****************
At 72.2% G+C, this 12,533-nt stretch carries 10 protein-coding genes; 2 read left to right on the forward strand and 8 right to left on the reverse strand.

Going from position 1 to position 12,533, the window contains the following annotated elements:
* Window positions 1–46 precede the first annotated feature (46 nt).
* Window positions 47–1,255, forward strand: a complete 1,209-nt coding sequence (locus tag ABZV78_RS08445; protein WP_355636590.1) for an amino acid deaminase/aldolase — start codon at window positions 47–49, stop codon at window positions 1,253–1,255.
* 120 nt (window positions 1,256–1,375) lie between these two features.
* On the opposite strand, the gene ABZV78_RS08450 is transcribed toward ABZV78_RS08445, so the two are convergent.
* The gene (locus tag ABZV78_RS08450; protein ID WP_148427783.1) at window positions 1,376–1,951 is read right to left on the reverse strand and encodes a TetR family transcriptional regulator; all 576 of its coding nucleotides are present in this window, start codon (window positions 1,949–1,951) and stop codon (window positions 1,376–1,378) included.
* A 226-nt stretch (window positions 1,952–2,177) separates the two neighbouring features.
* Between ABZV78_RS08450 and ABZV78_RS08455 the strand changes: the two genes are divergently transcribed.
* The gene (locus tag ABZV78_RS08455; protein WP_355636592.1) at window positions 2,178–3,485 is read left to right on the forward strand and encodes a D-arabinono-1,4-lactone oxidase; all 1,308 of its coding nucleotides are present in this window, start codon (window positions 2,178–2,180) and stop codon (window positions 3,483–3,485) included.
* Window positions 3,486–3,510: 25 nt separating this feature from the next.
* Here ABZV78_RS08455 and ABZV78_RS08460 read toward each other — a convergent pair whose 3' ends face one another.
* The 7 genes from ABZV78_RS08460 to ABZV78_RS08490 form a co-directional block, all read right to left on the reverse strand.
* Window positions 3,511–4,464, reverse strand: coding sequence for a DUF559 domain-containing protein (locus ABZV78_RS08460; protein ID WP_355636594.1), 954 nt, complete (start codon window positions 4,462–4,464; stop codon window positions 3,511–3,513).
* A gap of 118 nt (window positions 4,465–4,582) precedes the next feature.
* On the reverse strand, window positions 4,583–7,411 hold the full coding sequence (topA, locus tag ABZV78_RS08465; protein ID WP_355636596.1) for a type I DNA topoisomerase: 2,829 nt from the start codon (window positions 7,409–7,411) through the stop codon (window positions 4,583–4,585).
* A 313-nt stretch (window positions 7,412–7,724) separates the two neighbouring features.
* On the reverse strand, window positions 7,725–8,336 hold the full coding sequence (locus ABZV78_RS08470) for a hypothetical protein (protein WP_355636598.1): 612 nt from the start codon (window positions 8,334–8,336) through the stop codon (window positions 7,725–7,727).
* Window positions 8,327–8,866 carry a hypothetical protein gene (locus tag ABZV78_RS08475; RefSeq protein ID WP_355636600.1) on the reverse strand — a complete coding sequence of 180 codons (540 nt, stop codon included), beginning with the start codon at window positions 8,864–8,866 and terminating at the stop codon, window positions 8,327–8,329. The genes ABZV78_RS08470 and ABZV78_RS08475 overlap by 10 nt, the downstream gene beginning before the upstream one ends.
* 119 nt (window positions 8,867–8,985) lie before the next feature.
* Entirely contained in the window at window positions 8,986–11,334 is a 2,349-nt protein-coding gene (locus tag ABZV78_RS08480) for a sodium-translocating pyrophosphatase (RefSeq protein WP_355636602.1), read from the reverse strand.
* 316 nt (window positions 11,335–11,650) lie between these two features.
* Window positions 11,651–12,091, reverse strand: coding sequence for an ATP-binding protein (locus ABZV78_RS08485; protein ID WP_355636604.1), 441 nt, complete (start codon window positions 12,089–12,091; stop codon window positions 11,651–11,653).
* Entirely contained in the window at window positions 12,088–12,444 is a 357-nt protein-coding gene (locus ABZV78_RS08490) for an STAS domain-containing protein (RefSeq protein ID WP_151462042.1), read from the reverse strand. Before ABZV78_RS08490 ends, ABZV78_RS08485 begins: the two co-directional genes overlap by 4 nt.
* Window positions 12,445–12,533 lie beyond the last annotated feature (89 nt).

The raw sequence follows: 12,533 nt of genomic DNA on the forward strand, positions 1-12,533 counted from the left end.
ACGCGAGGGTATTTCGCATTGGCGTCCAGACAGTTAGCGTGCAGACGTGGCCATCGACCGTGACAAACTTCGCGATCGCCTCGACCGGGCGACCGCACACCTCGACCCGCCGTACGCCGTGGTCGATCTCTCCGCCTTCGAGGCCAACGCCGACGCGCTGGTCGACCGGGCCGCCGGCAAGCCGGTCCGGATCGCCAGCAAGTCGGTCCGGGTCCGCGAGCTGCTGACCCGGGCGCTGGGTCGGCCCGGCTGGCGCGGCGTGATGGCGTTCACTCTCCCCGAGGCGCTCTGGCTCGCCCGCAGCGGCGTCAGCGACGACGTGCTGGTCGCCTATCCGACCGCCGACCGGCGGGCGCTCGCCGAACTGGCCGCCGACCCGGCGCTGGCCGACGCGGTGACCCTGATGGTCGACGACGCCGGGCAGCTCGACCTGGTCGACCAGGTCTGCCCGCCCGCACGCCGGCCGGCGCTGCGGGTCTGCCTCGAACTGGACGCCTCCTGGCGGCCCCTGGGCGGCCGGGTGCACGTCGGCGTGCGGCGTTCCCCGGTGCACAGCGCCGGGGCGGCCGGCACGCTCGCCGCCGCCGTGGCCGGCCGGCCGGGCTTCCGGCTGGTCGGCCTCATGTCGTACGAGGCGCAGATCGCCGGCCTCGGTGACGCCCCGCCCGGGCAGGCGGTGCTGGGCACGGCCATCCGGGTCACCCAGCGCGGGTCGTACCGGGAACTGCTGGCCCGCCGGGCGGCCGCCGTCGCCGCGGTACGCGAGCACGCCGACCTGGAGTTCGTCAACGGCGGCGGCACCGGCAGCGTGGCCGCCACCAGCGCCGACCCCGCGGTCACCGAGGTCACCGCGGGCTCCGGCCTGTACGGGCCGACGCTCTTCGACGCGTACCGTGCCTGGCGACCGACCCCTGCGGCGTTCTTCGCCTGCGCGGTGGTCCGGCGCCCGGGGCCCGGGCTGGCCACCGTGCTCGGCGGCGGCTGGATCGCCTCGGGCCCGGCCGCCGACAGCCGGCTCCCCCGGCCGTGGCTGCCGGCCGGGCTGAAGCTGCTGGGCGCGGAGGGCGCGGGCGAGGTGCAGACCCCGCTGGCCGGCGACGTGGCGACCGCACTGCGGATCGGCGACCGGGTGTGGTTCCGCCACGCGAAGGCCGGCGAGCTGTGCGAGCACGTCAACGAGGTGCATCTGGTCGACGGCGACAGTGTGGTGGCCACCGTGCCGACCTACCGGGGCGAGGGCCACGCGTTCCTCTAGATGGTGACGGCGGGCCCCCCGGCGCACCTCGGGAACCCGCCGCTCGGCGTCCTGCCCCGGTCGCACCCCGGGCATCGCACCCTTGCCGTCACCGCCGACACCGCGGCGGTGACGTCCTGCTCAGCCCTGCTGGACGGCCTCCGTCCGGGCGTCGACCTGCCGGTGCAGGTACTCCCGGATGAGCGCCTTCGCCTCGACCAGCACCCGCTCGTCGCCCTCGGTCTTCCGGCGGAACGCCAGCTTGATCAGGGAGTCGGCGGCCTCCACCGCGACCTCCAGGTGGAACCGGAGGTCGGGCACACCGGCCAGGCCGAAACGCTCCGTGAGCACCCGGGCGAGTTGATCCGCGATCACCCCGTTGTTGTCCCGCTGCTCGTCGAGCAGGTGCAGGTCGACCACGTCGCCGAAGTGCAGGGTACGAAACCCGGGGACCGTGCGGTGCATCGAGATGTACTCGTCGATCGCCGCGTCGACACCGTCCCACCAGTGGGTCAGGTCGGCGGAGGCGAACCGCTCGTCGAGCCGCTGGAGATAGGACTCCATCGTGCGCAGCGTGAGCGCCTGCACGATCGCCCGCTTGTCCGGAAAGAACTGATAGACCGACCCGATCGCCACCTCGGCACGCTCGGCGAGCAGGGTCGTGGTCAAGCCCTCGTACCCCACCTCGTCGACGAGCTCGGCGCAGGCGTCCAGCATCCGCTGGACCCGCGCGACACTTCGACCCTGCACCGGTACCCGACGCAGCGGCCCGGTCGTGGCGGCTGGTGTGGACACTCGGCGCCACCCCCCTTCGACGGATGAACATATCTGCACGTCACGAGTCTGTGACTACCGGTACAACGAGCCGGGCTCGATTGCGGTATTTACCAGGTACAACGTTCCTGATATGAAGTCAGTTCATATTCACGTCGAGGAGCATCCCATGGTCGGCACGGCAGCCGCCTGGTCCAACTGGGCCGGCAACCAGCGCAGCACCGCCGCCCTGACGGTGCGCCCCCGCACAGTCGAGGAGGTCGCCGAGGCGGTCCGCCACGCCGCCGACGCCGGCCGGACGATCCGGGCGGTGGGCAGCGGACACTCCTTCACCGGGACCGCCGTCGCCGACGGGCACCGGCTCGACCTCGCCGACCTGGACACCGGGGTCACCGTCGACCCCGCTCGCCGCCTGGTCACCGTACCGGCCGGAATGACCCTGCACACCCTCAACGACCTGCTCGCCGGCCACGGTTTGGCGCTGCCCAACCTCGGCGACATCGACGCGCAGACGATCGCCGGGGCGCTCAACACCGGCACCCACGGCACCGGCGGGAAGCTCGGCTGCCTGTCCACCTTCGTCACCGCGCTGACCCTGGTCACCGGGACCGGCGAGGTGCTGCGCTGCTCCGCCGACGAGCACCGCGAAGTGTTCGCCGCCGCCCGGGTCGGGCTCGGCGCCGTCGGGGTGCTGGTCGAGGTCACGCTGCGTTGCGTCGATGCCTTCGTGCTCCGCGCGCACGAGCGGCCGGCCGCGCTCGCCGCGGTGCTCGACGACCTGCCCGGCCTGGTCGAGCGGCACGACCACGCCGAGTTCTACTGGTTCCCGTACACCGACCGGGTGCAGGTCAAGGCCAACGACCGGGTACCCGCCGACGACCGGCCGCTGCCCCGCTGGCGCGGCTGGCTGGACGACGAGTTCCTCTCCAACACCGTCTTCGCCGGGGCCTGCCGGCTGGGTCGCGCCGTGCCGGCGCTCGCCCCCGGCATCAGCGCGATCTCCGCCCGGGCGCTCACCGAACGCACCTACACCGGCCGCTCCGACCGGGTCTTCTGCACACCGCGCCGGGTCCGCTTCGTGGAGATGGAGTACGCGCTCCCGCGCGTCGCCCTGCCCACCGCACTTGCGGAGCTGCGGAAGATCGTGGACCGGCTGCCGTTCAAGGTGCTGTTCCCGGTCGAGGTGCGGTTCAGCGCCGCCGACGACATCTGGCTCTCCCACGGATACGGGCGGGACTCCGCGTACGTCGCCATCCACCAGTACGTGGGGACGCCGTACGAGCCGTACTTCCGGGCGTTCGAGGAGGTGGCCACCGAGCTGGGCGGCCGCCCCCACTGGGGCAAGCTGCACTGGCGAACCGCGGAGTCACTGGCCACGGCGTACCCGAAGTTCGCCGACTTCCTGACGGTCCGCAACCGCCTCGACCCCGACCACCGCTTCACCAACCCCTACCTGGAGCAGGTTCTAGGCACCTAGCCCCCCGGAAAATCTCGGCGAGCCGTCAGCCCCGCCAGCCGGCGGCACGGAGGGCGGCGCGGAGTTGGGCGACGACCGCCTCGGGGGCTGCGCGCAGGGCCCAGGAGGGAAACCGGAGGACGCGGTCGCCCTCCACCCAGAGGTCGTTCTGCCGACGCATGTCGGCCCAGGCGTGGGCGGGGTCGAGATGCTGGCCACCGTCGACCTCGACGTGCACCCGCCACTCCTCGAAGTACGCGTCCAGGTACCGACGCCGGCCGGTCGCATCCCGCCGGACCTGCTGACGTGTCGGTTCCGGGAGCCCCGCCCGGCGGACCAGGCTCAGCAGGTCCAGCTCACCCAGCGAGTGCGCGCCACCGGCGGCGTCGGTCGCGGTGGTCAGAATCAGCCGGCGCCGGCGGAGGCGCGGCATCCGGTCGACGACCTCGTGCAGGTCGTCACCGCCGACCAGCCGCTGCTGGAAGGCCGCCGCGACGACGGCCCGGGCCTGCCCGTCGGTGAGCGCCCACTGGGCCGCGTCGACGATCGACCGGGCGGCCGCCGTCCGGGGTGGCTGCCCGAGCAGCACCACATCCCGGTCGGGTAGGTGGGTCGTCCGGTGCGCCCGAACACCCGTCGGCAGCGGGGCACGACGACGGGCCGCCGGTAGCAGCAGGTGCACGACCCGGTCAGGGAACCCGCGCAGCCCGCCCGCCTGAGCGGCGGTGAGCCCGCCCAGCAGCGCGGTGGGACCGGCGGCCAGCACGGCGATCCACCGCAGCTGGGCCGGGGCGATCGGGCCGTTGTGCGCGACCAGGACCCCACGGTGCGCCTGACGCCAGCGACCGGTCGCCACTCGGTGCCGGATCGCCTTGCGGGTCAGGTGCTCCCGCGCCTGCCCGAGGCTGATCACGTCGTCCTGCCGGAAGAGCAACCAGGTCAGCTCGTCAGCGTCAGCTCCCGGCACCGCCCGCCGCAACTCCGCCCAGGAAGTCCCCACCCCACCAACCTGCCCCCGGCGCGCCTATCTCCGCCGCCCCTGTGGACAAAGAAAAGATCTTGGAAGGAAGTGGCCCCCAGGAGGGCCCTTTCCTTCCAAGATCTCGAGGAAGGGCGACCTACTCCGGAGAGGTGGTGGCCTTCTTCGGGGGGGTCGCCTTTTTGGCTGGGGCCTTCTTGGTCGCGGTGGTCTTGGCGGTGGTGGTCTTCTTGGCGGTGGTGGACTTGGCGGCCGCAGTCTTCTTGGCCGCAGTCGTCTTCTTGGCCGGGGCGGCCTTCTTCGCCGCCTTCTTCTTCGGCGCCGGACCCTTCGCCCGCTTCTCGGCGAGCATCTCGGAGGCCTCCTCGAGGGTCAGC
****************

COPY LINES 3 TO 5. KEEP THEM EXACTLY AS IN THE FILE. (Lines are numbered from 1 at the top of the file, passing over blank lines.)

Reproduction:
* Window positions 1–46 precede the first annotated feature (46 nt).
* Window positions 47–1,255, forward strand: a complete 1,209-nt coding sequence (locus tag ABZV78_RS08445; protein WP_355636590.1) for an amino acid deaminase/aldolase — start codon at window positions 47–49, stop codon at window positions 1,253–1,255.
* 120 nt (window positions 1,256–1,375) lie between these two features.